The invention set out in the specification is directed to the index itself. The method of the invention is not one that has any artificial or patentable effect other than the implementation of a scheme, which happens to use a computer to effect that implementation. There is no technical contribution to the invention or artificial effect of the invention by reason of the intervention of the inventors. To take the words of NRDC at 268, the process does not produce “either immediately or ultimately, a useful physical result in relation to a material or tangible entity.” The claimed method, the result of the ingenuity of the inventors, does not produce such a result; the ingenuity is in the scheme. Again, drawing from NRDC at 270, there is a useful result of the claimed process but there is no physical thing “brought into existence or so affected as the better to serve man’s purposes”. There is no “physical phenomenon in which the effect, be it creation or merely alteration, may be observed” (NRDC at 276).  (Emphasis in original.)

Here the court is looking to the specification in order to justify disregarding express limitations recited in the claims.  It is also relying on statements in NRDC that are specific to the facts of that case, i.e. where the invention was a new and advantageous method of treating crops with a known chemical substance.  In doing so, it is ignoring the general principles that it is bound to apply, and in particular the binding precedent of the five-judge panel in Myriad, already quoted above, that ‘[i]t is no answer to ingenuity in the discovery … to say that there was no ingenuity in showing how the discovery, once made, might be applied.’

Conclusion – A Case of Bad Law

What is particularly disturbing about these apparent contradictions between Myriad and Research Affiliates is that two of the judges in the latter case (Justices Bennett and Kenny) were members of the Myriad panel, while the third (Justice Nicholas) was the first instance judge in Myriad whose decision was affirmed by the five judge panel.

Ultimately, the only reasonable inference that can be drawn from the inconsistences is that the court considers isolated DNA to be worthy of patent protection, in principle, whereas computer-implemented financial methods are not.  Faced with the ‘hard’ choice between applying the law consistently with its own precedent, and that of the High Court – which may have had the result of finding the Research Affiliates invention patent-eligible – or getting ‘creative’ in order to produce a subjectively desirable outcome, the court appears to have taken the second course, and in the process made a mess of the law.

Should Research Affiliates seek leave to appeal (as I expect it will), there is plenty here for the High Court to look at.  It may be that the NRDC principles need to be extended to account for recent developments in technology and business, and that something more may be required than to bring about an artificially created state of affairs having economic value.  Maybe there should be a requirement that ingenuity reside at least partly in a technical implementation of an idea.  Or perhaps it is sometimes necessary to look beyond what is claimed in order to identify the true ‘substance’ of the invention.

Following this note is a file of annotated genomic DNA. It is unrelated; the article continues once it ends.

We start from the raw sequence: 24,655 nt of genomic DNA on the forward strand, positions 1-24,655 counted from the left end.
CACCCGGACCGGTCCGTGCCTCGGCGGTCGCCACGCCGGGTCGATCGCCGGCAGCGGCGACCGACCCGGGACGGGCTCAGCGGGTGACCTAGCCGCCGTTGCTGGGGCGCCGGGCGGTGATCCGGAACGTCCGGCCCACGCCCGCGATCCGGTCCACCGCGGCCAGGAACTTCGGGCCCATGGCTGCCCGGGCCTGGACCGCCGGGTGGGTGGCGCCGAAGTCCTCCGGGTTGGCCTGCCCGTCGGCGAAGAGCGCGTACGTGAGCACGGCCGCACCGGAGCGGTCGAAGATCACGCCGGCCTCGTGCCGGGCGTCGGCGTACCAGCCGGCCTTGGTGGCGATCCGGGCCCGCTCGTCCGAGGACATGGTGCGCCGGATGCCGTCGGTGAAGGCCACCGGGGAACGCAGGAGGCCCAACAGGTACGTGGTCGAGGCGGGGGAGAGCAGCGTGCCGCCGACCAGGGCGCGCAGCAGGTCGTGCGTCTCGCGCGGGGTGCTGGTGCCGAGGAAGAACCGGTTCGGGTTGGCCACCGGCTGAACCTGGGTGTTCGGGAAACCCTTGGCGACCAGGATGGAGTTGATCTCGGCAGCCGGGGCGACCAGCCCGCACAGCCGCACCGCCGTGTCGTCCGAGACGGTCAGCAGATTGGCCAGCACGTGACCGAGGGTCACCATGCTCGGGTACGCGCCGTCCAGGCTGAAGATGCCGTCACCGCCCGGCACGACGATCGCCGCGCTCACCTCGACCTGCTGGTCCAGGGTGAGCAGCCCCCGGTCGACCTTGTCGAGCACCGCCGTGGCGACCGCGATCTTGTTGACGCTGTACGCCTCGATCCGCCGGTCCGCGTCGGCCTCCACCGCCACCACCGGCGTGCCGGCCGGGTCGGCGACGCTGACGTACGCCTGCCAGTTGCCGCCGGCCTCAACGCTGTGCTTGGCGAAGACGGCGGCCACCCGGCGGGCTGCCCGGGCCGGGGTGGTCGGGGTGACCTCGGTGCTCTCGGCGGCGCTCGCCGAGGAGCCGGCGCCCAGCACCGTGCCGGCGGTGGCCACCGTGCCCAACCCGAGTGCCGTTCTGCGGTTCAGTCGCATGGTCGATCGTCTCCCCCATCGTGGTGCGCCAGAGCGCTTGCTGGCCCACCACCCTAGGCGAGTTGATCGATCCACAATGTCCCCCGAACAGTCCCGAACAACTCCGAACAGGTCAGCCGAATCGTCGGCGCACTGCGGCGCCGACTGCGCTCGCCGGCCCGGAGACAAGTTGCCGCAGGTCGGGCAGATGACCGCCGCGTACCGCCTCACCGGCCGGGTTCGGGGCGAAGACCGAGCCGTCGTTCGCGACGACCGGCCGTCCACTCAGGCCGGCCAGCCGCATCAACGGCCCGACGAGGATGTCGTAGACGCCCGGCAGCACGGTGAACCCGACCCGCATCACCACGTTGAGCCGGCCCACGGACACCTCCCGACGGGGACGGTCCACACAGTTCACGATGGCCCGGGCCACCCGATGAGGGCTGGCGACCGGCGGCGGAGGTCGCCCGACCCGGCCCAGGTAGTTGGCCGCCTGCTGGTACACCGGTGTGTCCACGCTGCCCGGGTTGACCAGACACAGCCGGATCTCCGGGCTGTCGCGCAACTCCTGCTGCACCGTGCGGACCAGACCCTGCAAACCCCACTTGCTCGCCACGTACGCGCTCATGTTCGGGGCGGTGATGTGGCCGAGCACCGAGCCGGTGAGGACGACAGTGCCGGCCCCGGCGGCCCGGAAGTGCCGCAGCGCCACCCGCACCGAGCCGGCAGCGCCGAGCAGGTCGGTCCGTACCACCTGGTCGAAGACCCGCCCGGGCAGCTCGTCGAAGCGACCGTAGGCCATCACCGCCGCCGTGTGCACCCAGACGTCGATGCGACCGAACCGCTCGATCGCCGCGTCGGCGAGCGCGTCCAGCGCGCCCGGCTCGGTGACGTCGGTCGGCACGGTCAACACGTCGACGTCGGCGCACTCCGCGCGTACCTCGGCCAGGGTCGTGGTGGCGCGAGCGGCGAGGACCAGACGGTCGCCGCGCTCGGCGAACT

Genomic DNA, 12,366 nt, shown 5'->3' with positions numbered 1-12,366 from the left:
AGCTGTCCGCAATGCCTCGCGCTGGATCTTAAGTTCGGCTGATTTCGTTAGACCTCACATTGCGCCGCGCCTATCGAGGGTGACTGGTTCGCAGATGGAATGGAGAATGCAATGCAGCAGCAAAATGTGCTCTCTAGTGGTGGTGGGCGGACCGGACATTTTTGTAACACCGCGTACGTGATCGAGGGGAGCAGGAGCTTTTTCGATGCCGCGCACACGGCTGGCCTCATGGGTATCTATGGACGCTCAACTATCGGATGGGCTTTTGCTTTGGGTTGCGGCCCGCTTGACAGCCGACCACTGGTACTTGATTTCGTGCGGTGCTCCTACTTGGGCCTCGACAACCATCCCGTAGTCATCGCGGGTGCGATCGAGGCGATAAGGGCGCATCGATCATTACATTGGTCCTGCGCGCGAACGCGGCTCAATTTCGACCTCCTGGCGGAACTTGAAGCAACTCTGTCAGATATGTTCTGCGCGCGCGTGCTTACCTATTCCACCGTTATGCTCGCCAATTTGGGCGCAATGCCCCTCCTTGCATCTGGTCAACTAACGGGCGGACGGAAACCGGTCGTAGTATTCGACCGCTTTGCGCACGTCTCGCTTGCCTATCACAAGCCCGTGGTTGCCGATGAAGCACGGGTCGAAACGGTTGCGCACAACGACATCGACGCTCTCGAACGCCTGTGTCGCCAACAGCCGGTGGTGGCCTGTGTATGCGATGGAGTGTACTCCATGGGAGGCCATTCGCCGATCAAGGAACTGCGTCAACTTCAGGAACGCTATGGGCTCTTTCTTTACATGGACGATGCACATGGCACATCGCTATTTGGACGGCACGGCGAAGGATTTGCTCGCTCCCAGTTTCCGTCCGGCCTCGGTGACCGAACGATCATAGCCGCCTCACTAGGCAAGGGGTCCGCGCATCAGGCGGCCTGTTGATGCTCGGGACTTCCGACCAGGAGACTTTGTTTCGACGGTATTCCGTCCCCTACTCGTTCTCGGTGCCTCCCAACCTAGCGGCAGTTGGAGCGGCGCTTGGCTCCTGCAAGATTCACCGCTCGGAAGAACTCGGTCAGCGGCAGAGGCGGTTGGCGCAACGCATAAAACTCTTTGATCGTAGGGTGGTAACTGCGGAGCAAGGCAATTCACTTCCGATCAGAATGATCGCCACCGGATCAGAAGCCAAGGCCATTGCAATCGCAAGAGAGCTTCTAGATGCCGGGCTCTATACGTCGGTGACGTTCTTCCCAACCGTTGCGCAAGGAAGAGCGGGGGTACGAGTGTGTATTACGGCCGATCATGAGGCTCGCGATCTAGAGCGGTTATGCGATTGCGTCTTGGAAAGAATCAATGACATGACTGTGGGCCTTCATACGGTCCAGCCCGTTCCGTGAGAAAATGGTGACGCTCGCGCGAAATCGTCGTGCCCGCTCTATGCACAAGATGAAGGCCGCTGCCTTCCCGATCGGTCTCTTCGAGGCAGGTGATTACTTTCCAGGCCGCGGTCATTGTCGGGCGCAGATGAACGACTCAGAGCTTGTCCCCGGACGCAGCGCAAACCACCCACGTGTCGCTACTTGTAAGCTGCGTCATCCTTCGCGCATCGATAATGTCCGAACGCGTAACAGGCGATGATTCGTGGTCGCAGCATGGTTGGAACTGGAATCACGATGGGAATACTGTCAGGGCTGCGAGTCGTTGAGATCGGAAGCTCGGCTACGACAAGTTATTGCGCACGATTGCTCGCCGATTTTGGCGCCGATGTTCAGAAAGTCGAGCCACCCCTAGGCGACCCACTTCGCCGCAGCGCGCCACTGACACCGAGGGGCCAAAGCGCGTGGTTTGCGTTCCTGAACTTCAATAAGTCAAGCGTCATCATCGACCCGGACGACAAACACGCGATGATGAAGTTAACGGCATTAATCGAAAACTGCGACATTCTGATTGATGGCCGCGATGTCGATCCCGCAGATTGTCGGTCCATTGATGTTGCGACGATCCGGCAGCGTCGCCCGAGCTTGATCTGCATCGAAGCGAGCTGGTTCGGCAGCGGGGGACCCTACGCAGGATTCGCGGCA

The High Court has the power to explain, extend or overrule its own previous judgments.  The Federal Court does not – whether one, three or five judges are sitting on the bench.  As matters stand, what are applicants, patent-holders, accused infringers, or the Patent Office supposed to do when faced with differing outcomes depending upon whether NRDC/Myriad or Research Affiliates is applied?  Technically, the answer should be to apply the higher authorities.  In practice (and I am seeing this already in examination reports coming out of IP Australia) it is likely that Research Affiliates will be applied in cases of computer-implemented inventions, despite its evident flaws.

Sometimes, hard cases really do make bad law!  My hope is that the High Court will be offered – and will take up – the opportunity to fix it.


Unknown said...

What is missing in the judgment is a clear sentence saying "it is not patentable because ". The judgment only goes through precedent, overseas cases and facts and then states that the invention is not patentable. But there is little nexus between all that. How is it possible to know when this judgment is applicable to the facts at hand?

Unknown said...

I agree. The lack of a coherent line of argument running through the judgment towards a logical conclusion is a further issue. I think we have a right to expect better from the Full Court, particularly when the decision took nearly a year to produce. It is almost as though the Federal Court wants this case to be taken up by the High Court... which is not a completely implausible suggestion!

Unknown said...

I agree that the decision is all over the place. Although I believe that the Court was trying to indicate that it thinks that the RPL decision is patentable subject matter (which is good for you Mark!!) I am having great difficulty in determining where to draw the line. In particular, both the RA and RPL methods seem to have the necessary transformation of data (which sets them apart from invention pathways which was a mere checklist). However both methods could be performed manually.